Once again, let’s talk about that cover. It’s way too dark, for a start. Alanna is still not in armour, even though she becomes the king’s champion. The horse is still the wrong colour. The red glow makes sense, I guess, but… yeh. This really doesn’t work for me. The title basically works; it’s better than In the Hand of the Goddess at least.
And again: junior section of the library, people! Weird!
At last, a proper quest. I was beginning to wonder whether it would happen! We had two books of boarding school, one book of… I dunno how to characterise the third, actually. And then here, a quest. Not your average quest, of course, but a quest nonetheless. In fact, a road trip! Alanna learns of a Fabulous Jewel and decides that hey, this is exactly the sort of thing she should be adventuring after as a knight errant. Along the way she meets – and Takes Up With – one of the few men genuinely her match in fighting, Liam; plus a refugee princess, who she eventually matches with Jonathan to take that little problem off her hands; and when she gets back to her home, she helps to bring down a plot against Jonathan (now king), with the back-from-the-dead Roger at its heart. Plus she finally ends up with George, who’s been holding out so faithfully.
The quest angle was interesting, not least because it takes up less than half of the book. The Dominion Jewel does end up being fundamental to Jonathan keeping ahold of his kingdom (literally), but the trip is definitely more about the travel than the destination. Alanna’s relationship with Liam is perhaps the most fascinating of all her loves. For a start, Liam is terrified by her use of magic – so she knows right from the start that they won’t be a long term item (although I am mighty, might sad that he died). His knowing more about some aspects of fighting lends an interesting tone to their relationship, since it takes on a teacher/student aspect – it’s not overdone, though. Her frustration at his occasional desire to protect her comes through well, and not usually as an ‘I’m the strong man’ attitude but more of a ‘I love you so I want to protect you’ thing – which is quite reasonable, from his perspective, if frustrating from hers. And then finally we get female relationships, with Alanna relating to the princess Thayet and her bodyguard, Buri, on a fairly level playing field: Thayet actually outranks her, as no woman she has interacted with daily ever has; Buri is pretty nearly as good a warrior as her. And they manage to have occasionally spiky but generally very good friendships, based on mutual trust and equality. Hooray!
Oh, and she gets the jewel, by nearly defeating and then amusing an elemental being. Awesome. Off home then.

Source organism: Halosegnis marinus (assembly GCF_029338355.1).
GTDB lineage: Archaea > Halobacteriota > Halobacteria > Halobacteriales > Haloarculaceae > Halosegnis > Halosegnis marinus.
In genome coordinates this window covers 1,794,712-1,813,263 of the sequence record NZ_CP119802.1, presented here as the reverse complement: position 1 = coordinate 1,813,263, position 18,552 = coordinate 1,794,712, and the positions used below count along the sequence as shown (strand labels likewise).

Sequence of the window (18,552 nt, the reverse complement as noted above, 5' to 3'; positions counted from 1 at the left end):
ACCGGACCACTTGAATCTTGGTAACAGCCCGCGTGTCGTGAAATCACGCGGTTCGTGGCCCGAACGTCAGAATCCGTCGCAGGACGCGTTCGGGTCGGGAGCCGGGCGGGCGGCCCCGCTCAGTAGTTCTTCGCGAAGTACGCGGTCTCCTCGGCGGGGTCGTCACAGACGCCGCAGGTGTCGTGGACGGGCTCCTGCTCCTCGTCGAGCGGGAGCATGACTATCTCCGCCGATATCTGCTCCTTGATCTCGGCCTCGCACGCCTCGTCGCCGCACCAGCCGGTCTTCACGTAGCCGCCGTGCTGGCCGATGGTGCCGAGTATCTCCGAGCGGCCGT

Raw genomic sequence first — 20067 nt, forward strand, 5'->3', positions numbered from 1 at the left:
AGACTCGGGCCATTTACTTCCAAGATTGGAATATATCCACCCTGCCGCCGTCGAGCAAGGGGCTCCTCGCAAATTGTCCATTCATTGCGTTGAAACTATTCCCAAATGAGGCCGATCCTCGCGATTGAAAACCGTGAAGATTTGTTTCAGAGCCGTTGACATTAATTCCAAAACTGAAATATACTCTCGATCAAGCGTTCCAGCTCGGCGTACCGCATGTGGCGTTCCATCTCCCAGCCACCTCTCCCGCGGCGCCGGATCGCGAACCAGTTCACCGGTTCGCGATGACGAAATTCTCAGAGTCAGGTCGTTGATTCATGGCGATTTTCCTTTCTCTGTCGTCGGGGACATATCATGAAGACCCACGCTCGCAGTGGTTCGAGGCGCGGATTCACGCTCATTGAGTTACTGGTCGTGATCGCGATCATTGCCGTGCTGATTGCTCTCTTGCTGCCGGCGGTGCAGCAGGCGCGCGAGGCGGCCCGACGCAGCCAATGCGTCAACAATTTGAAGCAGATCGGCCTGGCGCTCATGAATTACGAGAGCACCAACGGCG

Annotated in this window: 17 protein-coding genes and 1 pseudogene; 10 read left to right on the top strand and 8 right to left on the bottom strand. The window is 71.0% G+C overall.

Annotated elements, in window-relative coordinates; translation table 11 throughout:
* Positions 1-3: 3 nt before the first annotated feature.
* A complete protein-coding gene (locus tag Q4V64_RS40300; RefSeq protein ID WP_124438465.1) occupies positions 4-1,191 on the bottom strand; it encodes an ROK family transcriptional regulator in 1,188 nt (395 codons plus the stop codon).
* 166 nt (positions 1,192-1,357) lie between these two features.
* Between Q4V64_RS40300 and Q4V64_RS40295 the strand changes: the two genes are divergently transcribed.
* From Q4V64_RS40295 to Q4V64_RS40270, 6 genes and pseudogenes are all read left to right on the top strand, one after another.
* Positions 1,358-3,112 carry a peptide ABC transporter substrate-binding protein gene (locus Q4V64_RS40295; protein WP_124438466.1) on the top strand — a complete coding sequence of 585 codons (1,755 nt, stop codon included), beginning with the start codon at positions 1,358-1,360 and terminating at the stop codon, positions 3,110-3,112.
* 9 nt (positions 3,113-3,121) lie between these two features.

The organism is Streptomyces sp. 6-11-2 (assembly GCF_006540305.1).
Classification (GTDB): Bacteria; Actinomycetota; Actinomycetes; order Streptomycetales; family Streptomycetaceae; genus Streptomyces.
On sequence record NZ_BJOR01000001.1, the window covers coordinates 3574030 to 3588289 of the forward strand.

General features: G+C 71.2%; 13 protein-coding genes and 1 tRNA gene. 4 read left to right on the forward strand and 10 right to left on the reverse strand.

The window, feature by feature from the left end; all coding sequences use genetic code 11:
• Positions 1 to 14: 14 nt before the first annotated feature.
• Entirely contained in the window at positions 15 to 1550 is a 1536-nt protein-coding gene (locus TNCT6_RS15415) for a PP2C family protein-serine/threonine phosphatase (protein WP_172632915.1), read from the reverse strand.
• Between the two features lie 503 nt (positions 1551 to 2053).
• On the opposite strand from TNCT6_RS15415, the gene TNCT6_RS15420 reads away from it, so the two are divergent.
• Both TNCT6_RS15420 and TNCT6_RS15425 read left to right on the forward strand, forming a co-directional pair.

Alanna’s relationships with Jonathan and George have complicated, as they ought. Jonathan is willing to be chivalrous, but really knows that their marriage wouldn’t be awesome; plus, he’s smitten by Thayet, as Alanna was planning. Plus, being married to your Champion would just be awkward. George keeps on being the faithful one, and eventually that pays off. Awww.
Clothes play a rather interesting role in this story. I like that Alanna has a complicated relationship with clothes. It makes sense. I love that she is allowed to mash somewhat-feminine clothes with her status as a knight when she is presented to the court. Liam’s poor reaction to her being in a dress, because that doesn’t suit the box into which he wants to place her, is a wonderful exploration of identity and expectations. The resolute determination of showing that she can be feminine – and like feminine things – and that this does not detract from her status or fighting abilities is magnificent.
There are some things that are rushed, here, as they have been throughout. Alanna’s relationship with her brother Thom, in particular, is never fleshed out enough for my liking; Thom as a character is too distant and unrealised. We just have to accept that he’s become proud because of his power, but that he gets tricked by Delia into resurrecting Roger.. and then he finally gives in and is willing to accept help from his former teacher whom he previously seemed to despise. It’s all a bit of a mess, really, which is unfortunate because I think the twins’ relationship could have been a much more intriguing aspect of the story than it was allowed to be.
I am unconvinced by the conclusion, too. I am happy enough with her ending up with George, although it is just oh-so-convenient that he’s noble now (not to mention pardoned), so there’s no issue of her marrying below herself. However, the idea that she would immediately agree to have children after a year or two of marriage struck rather an off note for me. She’s just made him amend his suggestion that she settle down to going off roaming with him, and now she’s confirmed to near-immediate motherhood? Given the rather pointed bits about her knowing nothing about children – although she does learn – this just seems out of character. And it was an unfortunate way to end, too; I don’t really see why there had to be a discussion of children along with the discussion of marriage.
Overall, I am pleased to have read this quartet; I read the last three in about 24 hours. I may at some stage seek out the next set of books set in Tortall, but I’m (really) in no hurry. Pierce was doing some interesting things, here, but I’m too old and well-read to be as completely overwhelmed as I might have been in my teens. Still, I’d have no hesitation in shoving them down anyone else’s throat.
You can get Lioness Rampant from Fishpond.